How Did I Get Here? The Importance of Cosmology

I am adopted. I never had an interest in meeting my natural parents until much later in life. At first, I thought, I have parents. I don’t need more of them. But as time passed, I noticed things about me that baffled my family. There was a lot of head scratching from my parents as they got to know me. So I thought I was unique. And often enough not a good unique. A baffling, lonely unique that made me notice a small void growing in me.

Meeting my natural mother explained me and it filled that particular void. My first conversation on the phone with her, she asked me if I believed in nature or nurture. I said nurture. She agreed. And we are spending the subsequent years proving ourselves wrong. My physical make up: identical to her. My taste in food, men, clothes, etc: like twins. There’s a man out there who likely explains the unexplained parts, but overall, I feel pretty sated. Not because I met my natural mother and she explained me, but that I met her and realized I didn’t need explaining. After my time with her, and all subsequent conversations, I get that warm, fuzzy feeling seeing me as a reflection of her and it has freed me to see me as a reflection of my adoptive mother, my adoptive father, and inevitably in everyone I meet, everyone who teaches me and everyone who learns from me. My reflection is in everyone I touch.

Well, how did I get here?
Well, how did I get here?

I think the same evolution of thought happens to us about our belief system and our creation story. The mere curiosity of cosmology feeds a very deep-seated hunger for a very specific validation. Not information, or at least not just information. Validation. We want to know we aren’t unique -baffling, lonely unique. Every creation myth gives us this. We have a common mother. We have a watchmaker of our inner wheels, cogs and coils. Even in the atheistic cosmology, we have a common mutation – in fact, every breathing being shares the same pool of origin. Some need sentience with their evolution so they believe we have a common Thing that made the mutation happen out of a desire for us to exist. But in the end, we all want to know the Beginning to boost our morale about the Present. God made us in His image? I think that belief truly hits the core of why so many of us believe it.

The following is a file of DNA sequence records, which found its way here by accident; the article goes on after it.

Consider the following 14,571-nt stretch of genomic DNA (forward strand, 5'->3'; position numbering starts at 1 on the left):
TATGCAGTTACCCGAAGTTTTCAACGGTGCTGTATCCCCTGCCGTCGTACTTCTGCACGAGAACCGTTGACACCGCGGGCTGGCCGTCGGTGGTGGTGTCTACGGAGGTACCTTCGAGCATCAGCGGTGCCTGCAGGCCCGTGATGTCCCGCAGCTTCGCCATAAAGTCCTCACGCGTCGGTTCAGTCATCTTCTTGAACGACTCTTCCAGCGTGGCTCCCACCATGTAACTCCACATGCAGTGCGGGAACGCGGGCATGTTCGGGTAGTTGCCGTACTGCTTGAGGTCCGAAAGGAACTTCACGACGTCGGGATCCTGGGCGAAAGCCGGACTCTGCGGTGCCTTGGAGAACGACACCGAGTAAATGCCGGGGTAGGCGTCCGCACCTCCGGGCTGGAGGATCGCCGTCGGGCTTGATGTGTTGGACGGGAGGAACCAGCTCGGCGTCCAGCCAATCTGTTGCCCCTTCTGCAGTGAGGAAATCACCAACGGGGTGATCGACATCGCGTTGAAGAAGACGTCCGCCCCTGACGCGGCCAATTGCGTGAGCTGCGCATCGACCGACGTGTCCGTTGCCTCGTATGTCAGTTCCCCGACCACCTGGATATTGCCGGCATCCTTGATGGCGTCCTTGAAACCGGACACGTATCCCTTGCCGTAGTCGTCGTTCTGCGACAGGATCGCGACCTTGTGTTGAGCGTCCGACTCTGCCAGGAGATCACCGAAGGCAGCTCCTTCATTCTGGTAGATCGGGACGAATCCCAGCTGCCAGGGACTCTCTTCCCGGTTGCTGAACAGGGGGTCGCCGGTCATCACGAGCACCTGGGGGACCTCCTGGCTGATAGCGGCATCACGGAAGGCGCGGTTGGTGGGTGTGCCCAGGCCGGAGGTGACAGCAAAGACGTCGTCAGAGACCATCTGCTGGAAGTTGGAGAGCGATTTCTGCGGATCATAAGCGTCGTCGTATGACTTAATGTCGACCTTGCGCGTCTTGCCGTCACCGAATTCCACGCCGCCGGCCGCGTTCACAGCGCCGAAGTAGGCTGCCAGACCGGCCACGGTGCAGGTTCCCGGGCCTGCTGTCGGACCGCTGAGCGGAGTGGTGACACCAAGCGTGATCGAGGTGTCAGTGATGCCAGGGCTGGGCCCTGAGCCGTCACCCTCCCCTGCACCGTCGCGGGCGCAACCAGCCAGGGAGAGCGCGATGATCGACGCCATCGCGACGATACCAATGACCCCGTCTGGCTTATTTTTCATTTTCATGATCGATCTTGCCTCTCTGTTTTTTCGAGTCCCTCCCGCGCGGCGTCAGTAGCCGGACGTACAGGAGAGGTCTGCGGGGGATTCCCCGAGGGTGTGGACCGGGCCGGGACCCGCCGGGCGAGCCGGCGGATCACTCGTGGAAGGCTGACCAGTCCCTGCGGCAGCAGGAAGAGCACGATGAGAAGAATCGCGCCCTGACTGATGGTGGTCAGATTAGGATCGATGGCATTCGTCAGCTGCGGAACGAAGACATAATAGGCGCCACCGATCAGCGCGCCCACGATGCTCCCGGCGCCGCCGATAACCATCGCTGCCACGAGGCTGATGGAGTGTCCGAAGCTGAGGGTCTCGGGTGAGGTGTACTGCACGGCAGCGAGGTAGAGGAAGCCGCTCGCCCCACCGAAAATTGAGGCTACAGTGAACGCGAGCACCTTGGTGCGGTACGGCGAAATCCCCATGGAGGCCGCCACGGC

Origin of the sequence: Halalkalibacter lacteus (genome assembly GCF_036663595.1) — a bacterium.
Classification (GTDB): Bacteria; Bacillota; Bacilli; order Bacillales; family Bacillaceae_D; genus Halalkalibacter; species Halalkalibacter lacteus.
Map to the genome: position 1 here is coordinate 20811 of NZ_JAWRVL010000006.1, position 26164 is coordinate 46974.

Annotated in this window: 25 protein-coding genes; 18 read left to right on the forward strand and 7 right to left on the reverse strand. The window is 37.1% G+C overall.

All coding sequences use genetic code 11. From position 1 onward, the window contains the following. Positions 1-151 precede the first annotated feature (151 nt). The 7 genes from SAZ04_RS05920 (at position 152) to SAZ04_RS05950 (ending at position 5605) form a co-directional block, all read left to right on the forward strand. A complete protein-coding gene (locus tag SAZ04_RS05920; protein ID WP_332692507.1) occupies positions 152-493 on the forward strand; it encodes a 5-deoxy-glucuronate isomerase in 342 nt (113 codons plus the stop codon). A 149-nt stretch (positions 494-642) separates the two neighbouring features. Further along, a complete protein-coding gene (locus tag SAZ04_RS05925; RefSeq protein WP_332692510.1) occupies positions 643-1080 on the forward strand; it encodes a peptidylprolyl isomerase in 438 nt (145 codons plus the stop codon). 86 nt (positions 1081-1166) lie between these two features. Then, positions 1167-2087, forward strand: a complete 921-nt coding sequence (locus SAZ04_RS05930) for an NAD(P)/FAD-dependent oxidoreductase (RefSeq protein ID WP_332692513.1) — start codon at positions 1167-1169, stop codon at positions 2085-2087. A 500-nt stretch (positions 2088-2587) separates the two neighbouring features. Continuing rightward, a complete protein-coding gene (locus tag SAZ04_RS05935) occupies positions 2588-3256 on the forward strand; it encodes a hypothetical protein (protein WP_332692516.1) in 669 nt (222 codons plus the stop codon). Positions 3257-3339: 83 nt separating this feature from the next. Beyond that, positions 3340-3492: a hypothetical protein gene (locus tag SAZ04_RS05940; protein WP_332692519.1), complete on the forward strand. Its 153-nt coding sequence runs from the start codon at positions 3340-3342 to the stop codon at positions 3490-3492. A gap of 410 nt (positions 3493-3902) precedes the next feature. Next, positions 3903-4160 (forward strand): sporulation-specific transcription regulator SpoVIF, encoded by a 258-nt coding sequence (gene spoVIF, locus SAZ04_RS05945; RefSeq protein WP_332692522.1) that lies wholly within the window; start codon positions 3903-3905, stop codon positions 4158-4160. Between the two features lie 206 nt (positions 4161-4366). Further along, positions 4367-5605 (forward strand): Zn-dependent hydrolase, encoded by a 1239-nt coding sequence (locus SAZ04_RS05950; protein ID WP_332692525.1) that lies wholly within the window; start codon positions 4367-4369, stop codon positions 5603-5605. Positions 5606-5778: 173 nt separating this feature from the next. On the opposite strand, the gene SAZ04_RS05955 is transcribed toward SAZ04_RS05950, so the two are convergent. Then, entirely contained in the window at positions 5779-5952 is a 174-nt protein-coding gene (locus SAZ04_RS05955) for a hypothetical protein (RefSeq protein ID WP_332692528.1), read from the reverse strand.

So let’s look at that need -that hunger in us, -and satisfy it with what is here instead of what is hoped and theorized. Let’s look at our reflection in others.

I’m going to start with a quote by astrophysicist Neil deGrasse Tyson. “We are all connected; to each other, biologically. To the Earth, chemically. To the rest of the universe, atomically.” That is very profound. That doesn’t need an origin story. It can have one. It’s human to look for one. But alone, that is amazing. And it’s proven. It’s not a belief. It’s true. The question now becomes how do we, in mind and deed, live that truth?

I actually have no idea. So I’m going to let you tell me. Anyone who answers via twitter or facebook or personal email or here, I’ll update this blog with that answer (and credit you). I’ll also be researching this and updating with what I find, so you all aren’t on your own. What I hope for is a final draft of my first video blog in my “sermon series.” (I gotta work on that title). I now humbly pass this torch to you.

7 Comments Add yours

  1. splitid says:

    I’m going to update in replies and then find the best way to summarize when I’ve gathered all the suggestions. So the first one from Desiree Vanderwal – “We live that truth by exploring that truth. By seeking answers. We are star particles–bits of matter and energy from the universe–come together for a brief moment in time where we have consciousness. We are the universe being aware of itself.”